French outrage at Australia’s decision to abandon a $90 billion submarine deal has escalated to a dramatic new level with President Emmanuel Macron recalling his ambassador from Canberra amid warnings that future trade deals and military ties between the nations are in jeopardy.
Recalled ambassador to Australia Jean-Pierre Thebault has told The Sydney Morning Herald and The Age that Australia engaged in “lies and treason” for 18 months behind his nation’s back.
Paris took the extraordinary step of recalling its ambassadors from both Australia and the United States yesterday, citing “unacceptable behaviour between allies and partners” stemming directly from Australia’s decision to walk away from the French deal and buy a nuclear-powered submarine fleet from the US and Britain instead.
Mr Thebault said there was an “intentional breach of trust” and “when something serious happens between two countries, really serious, there is a need for reassessment, and obviously consultation at high levels”.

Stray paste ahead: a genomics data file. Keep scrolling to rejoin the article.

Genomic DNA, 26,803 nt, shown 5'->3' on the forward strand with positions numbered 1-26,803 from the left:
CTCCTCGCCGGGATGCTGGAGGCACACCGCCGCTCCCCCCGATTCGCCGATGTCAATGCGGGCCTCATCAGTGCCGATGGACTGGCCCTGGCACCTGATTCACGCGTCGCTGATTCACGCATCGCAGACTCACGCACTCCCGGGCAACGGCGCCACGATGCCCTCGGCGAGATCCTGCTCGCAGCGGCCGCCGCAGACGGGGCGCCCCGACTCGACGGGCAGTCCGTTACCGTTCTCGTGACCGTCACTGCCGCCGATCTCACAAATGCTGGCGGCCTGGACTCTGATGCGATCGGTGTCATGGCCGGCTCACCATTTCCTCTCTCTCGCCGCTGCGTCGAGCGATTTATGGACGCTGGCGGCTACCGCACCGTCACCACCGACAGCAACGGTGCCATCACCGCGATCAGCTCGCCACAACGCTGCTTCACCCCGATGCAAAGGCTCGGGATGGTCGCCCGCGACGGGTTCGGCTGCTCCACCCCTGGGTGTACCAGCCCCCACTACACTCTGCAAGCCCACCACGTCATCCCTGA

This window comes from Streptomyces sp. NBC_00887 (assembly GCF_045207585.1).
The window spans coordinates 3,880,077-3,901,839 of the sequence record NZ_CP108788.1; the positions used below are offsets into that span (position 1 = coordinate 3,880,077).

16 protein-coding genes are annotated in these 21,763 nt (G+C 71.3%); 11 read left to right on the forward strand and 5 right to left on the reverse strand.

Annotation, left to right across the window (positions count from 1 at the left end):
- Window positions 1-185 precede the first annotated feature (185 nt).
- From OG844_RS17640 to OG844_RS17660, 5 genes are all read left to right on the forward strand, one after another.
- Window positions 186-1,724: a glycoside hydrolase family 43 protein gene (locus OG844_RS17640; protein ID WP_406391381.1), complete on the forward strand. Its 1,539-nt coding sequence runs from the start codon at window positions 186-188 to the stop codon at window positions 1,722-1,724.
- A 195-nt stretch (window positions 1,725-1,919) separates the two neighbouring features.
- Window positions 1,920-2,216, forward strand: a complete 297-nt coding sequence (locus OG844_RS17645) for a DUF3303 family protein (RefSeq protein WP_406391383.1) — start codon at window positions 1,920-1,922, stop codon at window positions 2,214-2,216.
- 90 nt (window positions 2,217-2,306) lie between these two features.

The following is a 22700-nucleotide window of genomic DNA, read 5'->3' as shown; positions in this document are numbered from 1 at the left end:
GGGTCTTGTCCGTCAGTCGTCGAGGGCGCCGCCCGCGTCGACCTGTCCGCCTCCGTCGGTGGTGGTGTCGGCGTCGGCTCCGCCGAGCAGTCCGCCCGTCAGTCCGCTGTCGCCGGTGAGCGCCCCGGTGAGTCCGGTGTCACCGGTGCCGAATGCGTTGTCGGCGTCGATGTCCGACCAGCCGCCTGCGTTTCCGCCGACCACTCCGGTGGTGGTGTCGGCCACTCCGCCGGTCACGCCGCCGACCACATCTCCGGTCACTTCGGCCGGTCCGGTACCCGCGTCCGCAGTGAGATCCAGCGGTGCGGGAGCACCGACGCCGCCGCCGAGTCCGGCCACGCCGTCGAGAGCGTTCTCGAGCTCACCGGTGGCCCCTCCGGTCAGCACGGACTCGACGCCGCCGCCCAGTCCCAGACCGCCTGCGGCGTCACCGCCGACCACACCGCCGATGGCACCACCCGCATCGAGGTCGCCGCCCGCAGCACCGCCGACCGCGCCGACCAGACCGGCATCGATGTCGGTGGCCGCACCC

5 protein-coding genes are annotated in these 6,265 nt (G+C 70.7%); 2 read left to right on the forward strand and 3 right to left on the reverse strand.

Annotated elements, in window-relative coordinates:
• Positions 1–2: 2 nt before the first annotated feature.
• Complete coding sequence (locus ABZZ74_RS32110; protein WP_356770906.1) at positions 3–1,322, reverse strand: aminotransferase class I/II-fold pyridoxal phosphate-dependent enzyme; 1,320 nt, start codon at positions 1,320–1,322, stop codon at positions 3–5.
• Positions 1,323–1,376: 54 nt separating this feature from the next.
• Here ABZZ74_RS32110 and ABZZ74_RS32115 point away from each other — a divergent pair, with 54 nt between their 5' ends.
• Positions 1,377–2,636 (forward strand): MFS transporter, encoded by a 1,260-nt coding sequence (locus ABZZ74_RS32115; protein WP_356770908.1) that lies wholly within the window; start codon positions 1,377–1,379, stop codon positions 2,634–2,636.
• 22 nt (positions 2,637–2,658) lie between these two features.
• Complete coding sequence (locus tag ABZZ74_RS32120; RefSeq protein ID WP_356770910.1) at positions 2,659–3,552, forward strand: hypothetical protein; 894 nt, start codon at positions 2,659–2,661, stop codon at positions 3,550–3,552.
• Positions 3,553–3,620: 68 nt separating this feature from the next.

“For us clearly, such a decision announced without any prior consultation – not just a phone call, but real consultation due to the scope of the consequences – marks a real breach of trust,” he said.
France has recalled its ambassador from Canberra only once before, in 1995 at the height of tensions over French nuclear testing.
Mr Macron’s decision to recall US ambassador Philippe Etienne to Paris for consultations was the first time that action had been taken in the history of their alliance, which dates back to 1778.